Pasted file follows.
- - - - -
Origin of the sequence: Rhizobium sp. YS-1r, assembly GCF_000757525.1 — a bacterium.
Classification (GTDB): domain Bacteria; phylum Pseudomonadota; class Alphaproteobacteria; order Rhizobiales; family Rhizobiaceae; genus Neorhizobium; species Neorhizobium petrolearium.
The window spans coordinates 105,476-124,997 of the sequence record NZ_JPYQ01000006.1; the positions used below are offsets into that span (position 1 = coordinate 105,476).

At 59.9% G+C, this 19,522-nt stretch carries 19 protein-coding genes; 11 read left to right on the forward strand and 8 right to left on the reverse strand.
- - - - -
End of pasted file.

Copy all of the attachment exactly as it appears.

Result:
Origin of the sequence: Rhizobium sp. YS-1r, assembly GCF_000757525.1 — a bacterium.
Classification (GTDB): domain Bacteria; phylum Pseudomonadota; class Alphaproteobacteria; order Rhizobiales; family Rhizobiaceae; genus Neorhizobium; species Neorhizobium petrolearium.
The window spans coordinates 105,476-124,997 of the sequence record NZ_JPYQ01000006.1; the positions used below are offsets into that span (position 1 = coordinate 105,476).

At 59.9% G+C, this 19,522-nt stretch carries 19 protein-coding genes; 11 read left to right on the forward strand and 8 right to left on the reverse strand.